By Tien-Shun Lee
Now the director of the internal medicine residency program at the Forest Hills hospital, Shah, 40, manages 38 medical residents, 36 of whom were educated in foreign medical schools. Last month she was one out of nine immigrant New Yorkers selected by the City Council and Emigrant Savings Bank to be honored for the outstanding service and leadership they have provided to their local communities.
“I applaud Dr. Shah for her ongoing excellence in providing high-quality health care,” said City Council Speaker Gifford Miller (D-Manhattan) at a ceremony in City Hall on Dec. 10. “Without her contributions and those of our other distinguished guests, New York City would be at a significant loss.”
Shah said she grew up in Bahrain among Rolls Royces and Jaguars and people who had tremendous respect for her father, a top surgeon in the country.
“When I saw my dad, I always wanted to be a doctor,” Shah said. “I was 17 when I went to medical school in India.”
Shah, who is fluent in English, Hindi and Gujarati, another Indian dialect, studied medicine for 4 1/2 years at a medical school in Belgaum, India. She met her husband, Minal Shah, a native of India who grew up in New York City, in school and moved with him to Queens in 1987.
During her first year in the United States, Shah gave birth to her first son, Neil, now 16, and took the exams necessary to apply for medical residency within this country.
In 1988, Shah joined Flushing Hospital as an internal medicine resident. Although she had originally wanted to become a gynecologist or surgeon so that she could treat patients using her hands, she ended up going into internal medicine because it was a field that was open to immigrants.
After finishing her residency, Shah and her husband moved to a small town upstate where they planned to raise their children. But after a year, they decided it was too cold and culturally different.
The family moved to Syosset on Long Island and Shah went back to Flushing Hospital, where she became a member of the faculty of internal medicine.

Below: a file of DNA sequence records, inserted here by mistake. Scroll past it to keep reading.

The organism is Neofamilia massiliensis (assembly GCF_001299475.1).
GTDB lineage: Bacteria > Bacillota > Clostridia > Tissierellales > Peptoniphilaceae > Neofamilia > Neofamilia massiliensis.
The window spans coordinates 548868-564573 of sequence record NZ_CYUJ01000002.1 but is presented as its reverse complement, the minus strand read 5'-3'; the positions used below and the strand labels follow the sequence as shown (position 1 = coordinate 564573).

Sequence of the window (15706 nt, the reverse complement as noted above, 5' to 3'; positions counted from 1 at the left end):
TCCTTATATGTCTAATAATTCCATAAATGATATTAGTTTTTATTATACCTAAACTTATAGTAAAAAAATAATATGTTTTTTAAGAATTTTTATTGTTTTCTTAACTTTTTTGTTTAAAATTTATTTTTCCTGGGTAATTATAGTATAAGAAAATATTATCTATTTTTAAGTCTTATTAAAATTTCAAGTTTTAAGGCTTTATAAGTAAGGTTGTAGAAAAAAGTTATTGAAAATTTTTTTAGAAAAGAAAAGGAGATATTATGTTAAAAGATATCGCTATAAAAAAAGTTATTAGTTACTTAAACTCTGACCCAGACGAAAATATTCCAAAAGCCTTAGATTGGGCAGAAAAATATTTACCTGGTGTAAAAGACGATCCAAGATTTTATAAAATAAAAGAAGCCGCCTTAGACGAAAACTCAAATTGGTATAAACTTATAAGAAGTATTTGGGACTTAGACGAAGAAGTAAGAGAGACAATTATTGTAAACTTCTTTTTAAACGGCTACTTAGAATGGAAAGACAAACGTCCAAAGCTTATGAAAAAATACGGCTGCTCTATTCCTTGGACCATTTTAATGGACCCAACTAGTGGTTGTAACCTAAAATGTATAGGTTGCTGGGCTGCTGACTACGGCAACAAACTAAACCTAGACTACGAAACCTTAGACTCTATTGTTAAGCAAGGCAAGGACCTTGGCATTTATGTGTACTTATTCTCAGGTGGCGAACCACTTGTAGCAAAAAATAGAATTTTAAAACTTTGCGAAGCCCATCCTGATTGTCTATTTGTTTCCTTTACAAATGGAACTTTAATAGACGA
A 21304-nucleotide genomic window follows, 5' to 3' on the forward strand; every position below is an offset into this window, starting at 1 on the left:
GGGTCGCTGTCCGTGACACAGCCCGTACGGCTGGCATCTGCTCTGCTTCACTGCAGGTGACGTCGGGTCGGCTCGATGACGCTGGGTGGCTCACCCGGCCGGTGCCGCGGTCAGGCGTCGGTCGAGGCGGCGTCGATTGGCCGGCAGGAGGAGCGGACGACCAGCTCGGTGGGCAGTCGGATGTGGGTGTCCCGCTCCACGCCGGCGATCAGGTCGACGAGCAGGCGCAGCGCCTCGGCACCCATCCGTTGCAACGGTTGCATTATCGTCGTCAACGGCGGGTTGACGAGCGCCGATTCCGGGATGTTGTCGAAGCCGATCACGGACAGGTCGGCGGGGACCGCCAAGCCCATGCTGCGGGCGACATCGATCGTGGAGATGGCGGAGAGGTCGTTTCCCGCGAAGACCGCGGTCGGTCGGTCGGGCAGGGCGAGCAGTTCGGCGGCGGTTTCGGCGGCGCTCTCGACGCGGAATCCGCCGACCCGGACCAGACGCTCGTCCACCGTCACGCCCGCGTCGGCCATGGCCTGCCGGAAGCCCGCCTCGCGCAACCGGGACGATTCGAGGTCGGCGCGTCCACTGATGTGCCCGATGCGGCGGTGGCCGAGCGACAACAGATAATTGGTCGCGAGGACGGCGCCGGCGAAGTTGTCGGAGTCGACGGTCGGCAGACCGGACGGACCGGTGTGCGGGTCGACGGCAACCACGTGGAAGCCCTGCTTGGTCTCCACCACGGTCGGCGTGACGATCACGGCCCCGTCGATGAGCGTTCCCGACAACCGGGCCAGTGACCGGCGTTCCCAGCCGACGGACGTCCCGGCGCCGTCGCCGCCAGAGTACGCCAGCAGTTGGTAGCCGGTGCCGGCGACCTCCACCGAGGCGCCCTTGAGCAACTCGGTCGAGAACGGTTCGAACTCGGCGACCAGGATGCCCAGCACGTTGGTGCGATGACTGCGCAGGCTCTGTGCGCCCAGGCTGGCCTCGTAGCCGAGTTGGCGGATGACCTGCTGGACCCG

Her husband, also an internal medicine doctor, went to work at North Shore-Long Island Jewish Hospital in Winthrop, L.I.. Shah's children, Neil, Devan, 12, and Karishma, 8, attend public school in Syosset.
At the age of 32, Shah was promoted to director of the internal medicine residency program at Flushing Hospital, making her the youngest program director in the country.
Shah came to North Shore at Forest Hills in 2000 after a change in management at Flushing Hospital caused her to feel dissatisfied with the administration there.
As a mentor for internal medicine residents, Shah said she always tells her physicians in training to realize that one of their own family members might be a patient.
“My goal is patient safety and to protect the quality of care, and that's how we train our residents here,” Shah said.
Compared with doctors in India and Bahrain, Shah said physicians here are more geared toward getting proof through laboratory tests.
For example, in India, doctors usually diagnose heart murmurs by listening to a patient's heart using a stethoscope, Shah said. In this country, doctors send the patient for an echocardiogram, a test for the heart that uses an ultrasound machine that is not available in many parts of India.
“The simple things that you could diagnose bedside, those clinical skills should not disappear,” Shah said.
Another difference between the medical system here and in India is that medical students in this country spend short periods of time learning one medical specialty, then rotate to another hospital or department to learn another specialty. In India, medical students spend all four years of their training working in one hospital.
“It's better to be in a long-term, structured learning program,” Shah said. “Most of the time here, the people are playing hooky because they know they're going to leave in a month anyway.”
Cristian Popesca, the chief medical resident who helps Shah run her program, said most of the residents in the program are foreigners because there are more positions open for medical residents in this country than there are American medical school graduates, and most American medical students prefer to do their residencies at university hospitals.
Though she sometimes misses having patients of her own, Shah said she sees training future physicians as a higher mission. In the future, she would like to become a dean or chief academic officer.
“If I won the Lotto, I would stop everything and just do charity work,” Shah said. “For now, I just take it one day at a time and move on. I get a lot of satisfaction out of what I do. I like to motivate people to do things.”
Reach reporter Tien-Shun Lee by e-mail at firstname.lastname@example.org, or call 718-229-0300, ext. 155.